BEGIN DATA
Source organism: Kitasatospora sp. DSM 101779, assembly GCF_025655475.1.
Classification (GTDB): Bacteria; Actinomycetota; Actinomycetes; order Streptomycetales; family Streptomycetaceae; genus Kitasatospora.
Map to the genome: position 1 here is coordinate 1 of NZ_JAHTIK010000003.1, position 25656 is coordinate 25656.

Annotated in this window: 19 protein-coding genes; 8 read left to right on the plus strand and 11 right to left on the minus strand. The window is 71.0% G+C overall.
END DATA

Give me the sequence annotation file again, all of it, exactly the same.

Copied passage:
Source organism: Kitasatospora sp. DSM 101779, assembly GCF_025655475.1.
Classification (GTDB): Bacteria; Actinomycetota; Actinomycetes; order Streptomycetales; family Streptomycetaceae; genus Kitasatospora.
Map to the genome: position 1 here is coordinate 1 of NZ_JAHTIK010000003.1, position 25656 is coordinate 25656.

Annotated in this window: 19 protein-coding genes; 8 read left to right on the plus strand and 11 right to left on the minus strand. The window is 71.0% G+C overall.